This article was originally published to my newsletter.
I love keeping up with the latest technologies. In fact, I built a site called DevNews a few years ago in which I still use today for finding new tech and software related articles and products.
However, there is a big difference between reading up about a new framework versus actually investing time to learning and potentially even migrating your current code over to it. A lot of the time, it's not worth it because that framework becomes obsolete or even non-existent in a few years.
I've been bitten by this problem many times in the past, and the best advice that I can give is to simply be patient.
For any big projects that you expect to stay around for at least 5 years, you probably want to observe a framework's community long enough before making the decision to learn and use it. Consider the time that you put in to learning a specific framework or tool to be an investment. That return on investment should be a positive one.
Do you remember AngularJS? Many developers were using it around 5 years ago, and it was deemed the go-to framework for making a dynamic website or entire web app. It was even backed by Google, so what could go wrong?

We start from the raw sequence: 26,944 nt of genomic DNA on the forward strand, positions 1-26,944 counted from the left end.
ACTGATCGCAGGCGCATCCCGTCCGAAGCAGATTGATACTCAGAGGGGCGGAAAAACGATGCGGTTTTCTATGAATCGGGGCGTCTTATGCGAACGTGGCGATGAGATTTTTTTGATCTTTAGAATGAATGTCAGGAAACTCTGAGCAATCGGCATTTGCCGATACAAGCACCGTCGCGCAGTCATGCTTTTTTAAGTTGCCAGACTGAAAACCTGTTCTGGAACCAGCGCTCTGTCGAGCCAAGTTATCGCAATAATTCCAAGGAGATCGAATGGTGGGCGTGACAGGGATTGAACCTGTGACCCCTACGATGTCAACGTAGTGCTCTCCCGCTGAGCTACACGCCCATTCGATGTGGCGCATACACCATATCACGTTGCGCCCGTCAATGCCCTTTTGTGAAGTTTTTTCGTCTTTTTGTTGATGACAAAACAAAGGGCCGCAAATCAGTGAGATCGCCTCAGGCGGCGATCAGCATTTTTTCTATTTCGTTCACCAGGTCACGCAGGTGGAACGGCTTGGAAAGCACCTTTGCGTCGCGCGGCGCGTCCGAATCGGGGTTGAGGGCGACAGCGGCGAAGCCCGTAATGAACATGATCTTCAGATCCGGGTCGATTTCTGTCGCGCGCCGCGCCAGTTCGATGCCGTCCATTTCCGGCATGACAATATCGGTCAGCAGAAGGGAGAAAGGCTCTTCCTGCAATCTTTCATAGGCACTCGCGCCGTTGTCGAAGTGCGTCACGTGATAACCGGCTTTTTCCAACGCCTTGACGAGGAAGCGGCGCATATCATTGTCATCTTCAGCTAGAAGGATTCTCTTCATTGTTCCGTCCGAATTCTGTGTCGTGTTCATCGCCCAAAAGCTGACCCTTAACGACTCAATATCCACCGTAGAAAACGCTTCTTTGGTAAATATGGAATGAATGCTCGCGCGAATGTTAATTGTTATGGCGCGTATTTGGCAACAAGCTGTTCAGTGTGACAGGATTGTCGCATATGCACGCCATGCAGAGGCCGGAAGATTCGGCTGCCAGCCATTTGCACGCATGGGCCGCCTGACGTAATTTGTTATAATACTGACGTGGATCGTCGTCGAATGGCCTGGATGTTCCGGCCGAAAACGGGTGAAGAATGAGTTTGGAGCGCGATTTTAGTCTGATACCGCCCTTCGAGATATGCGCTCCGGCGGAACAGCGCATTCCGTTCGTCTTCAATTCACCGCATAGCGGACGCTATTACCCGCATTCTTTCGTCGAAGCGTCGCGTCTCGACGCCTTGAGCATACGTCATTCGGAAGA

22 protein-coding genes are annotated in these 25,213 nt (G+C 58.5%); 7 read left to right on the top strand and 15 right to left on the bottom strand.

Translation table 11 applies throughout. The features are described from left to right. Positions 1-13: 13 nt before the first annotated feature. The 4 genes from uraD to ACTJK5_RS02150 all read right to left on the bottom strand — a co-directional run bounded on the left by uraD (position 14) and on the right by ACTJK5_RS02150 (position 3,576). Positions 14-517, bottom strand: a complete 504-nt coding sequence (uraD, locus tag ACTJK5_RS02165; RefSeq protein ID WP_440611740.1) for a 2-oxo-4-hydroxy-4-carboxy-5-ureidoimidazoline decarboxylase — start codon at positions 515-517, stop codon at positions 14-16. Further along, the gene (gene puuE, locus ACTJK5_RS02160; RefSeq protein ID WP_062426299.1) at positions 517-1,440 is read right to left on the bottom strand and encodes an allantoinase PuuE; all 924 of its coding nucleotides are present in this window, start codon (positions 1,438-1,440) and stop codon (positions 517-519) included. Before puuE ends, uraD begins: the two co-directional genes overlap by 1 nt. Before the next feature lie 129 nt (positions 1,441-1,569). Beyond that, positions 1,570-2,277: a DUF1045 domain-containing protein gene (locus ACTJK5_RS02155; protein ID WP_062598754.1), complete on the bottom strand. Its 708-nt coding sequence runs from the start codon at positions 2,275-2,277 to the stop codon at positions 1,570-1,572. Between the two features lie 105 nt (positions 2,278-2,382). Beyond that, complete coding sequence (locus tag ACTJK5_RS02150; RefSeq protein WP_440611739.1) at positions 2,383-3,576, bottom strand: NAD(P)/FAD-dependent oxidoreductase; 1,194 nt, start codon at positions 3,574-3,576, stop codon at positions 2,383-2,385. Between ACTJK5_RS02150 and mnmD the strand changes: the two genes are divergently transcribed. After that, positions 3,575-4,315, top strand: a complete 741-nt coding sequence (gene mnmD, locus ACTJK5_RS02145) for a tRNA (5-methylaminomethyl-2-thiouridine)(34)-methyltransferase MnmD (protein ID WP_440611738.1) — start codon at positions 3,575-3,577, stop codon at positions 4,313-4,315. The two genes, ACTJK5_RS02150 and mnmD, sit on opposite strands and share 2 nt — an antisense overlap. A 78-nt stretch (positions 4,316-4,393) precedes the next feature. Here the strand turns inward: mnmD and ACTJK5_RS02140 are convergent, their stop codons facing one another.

Angular 2 was announced and it was completely different from the first version. In fact, backwards compatibility was not an available option early on. Thus the usage of React, a competing option from Facebook, grew.
I personally worked on an AngularJS project, but I never invested into it deeply. I was skeptical and continued to build my own projects the traditional way (a monolithic Laravel backend with a jQuery and Bootstrap frontend). Fast forward and I am now building multiple React apps.
I believe that this is the correct approach. Use the tools and technologies that work well for you until you know for sure that there is a better way.
Cool cool... but how do I know when there is a better way?
— Avid DEV reader
Ah, I'm glad you asked. I did an entire podcast episode about this topic! While I talk about React specifically, the principles (community, efficiency, and longevity) apply to any framework or tool. Recommend you check it out 👇
In general, a large community size means more resources available to you for debugging issues and finding accompanying libraries. Even in the case of Angular, there are still tons of resources out there to continue maintaining those projects.
Question: How do you manage to stay on top of technical debt, or how have you been bitten by it in the past?